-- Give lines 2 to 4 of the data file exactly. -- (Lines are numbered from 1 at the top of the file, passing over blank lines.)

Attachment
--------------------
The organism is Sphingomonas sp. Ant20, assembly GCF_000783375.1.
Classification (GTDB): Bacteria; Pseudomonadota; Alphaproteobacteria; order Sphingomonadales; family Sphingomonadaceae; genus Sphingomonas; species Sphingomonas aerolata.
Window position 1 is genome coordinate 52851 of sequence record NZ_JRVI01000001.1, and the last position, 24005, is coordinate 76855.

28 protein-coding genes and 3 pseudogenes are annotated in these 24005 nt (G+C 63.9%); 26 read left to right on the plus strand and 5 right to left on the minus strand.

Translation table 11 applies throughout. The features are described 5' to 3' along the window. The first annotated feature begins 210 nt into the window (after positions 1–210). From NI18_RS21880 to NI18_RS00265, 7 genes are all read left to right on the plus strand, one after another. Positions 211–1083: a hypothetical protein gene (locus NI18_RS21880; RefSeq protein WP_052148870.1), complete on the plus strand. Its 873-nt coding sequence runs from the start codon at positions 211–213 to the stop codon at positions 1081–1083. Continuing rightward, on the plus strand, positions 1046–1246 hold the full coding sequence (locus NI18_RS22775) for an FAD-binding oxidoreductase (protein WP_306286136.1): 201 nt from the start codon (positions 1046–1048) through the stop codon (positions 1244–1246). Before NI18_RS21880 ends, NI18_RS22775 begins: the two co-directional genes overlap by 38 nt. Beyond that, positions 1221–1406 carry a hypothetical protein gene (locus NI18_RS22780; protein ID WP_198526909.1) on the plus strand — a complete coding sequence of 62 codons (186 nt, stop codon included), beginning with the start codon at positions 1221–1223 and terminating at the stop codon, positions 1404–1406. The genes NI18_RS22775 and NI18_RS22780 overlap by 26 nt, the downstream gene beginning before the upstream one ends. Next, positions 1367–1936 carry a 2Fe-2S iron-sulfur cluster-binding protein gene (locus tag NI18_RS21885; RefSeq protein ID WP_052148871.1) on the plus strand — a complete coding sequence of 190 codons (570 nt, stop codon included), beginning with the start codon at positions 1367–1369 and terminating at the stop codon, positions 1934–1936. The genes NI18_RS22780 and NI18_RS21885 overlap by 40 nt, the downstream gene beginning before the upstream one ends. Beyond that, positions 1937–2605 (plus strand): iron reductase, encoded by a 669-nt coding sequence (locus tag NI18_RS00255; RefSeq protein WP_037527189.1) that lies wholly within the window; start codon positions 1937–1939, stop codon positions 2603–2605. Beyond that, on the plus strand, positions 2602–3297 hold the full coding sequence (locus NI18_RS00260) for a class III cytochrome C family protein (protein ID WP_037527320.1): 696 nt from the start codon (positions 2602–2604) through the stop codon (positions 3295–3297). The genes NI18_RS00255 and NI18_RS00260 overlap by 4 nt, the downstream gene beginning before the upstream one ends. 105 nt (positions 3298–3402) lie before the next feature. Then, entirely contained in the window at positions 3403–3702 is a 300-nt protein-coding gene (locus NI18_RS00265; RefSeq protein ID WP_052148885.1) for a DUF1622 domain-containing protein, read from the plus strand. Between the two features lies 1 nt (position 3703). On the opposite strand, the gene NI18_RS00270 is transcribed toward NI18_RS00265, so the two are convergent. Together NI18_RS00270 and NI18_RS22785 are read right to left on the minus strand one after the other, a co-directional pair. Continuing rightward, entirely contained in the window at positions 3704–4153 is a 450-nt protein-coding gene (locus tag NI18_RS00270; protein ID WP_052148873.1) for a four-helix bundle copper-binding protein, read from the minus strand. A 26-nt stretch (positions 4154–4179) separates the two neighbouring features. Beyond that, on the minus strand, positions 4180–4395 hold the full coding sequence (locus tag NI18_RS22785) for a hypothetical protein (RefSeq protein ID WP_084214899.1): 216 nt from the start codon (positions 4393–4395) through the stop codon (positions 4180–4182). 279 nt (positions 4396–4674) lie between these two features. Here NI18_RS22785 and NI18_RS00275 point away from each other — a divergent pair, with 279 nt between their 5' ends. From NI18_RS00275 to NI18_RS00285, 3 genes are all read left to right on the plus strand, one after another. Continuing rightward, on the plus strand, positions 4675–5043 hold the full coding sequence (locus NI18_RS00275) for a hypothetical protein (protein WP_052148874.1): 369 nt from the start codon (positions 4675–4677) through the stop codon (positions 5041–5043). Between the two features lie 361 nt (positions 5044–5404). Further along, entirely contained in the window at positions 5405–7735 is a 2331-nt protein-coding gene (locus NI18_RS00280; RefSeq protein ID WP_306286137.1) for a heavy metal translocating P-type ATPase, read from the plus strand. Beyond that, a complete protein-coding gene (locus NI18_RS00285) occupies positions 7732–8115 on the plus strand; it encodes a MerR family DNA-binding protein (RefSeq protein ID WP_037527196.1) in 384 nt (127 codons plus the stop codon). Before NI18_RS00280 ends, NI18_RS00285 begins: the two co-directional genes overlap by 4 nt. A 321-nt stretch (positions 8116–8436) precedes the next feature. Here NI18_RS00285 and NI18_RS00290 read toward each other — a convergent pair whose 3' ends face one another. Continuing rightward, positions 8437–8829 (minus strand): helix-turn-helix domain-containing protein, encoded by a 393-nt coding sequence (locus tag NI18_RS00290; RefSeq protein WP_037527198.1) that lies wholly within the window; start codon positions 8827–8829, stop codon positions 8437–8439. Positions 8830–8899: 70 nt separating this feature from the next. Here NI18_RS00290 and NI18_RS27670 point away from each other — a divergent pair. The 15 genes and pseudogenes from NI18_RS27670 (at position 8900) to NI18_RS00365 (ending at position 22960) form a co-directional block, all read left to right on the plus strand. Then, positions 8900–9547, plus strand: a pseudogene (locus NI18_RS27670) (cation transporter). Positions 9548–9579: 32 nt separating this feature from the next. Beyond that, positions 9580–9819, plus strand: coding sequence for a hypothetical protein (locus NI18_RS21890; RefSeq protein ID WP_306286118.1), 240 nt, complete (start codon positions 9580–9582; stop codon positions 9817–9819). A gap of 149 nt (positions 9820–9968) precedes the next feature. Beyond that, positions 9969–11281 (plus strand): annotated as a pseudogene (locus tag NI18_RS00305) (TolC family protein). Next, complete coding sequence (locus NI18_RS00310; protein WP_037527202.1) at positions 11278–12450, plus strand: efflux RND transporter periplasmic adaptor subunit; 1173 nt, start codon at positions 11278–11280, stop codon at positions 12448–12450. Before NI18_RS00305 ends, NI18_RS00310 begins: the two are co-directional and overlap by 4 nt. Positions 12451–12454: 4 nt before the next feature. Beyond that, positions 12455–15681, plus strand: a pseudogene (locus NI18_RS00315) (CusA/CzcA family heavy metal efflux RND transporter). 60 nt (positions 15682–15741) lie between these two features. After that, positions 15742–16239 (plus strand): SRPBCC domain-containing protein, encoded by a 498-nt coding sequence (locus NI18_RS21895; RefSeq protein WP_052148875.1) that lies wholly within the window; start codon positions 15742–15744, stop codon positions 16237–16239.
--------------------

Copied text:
Classification (GTDB): Bacteria; Pseudomonadota; Alphaproteobacteria; order Sphingomonadales; family Sphingomonadaceae; genus Sphingomonas; species Sphingomonas aerolata.
Window position 1 is genome coordinate 52851 of sequence record NZ_JRVI01000001.1, and the last position, 24005, is coordinate 76855.

28 protein-coding genes and 3 pseudogenes are annotated in these 24005 nt (G+C 63.9%); 26 read left to right on the plus strand and 5 right to left on the minus strand.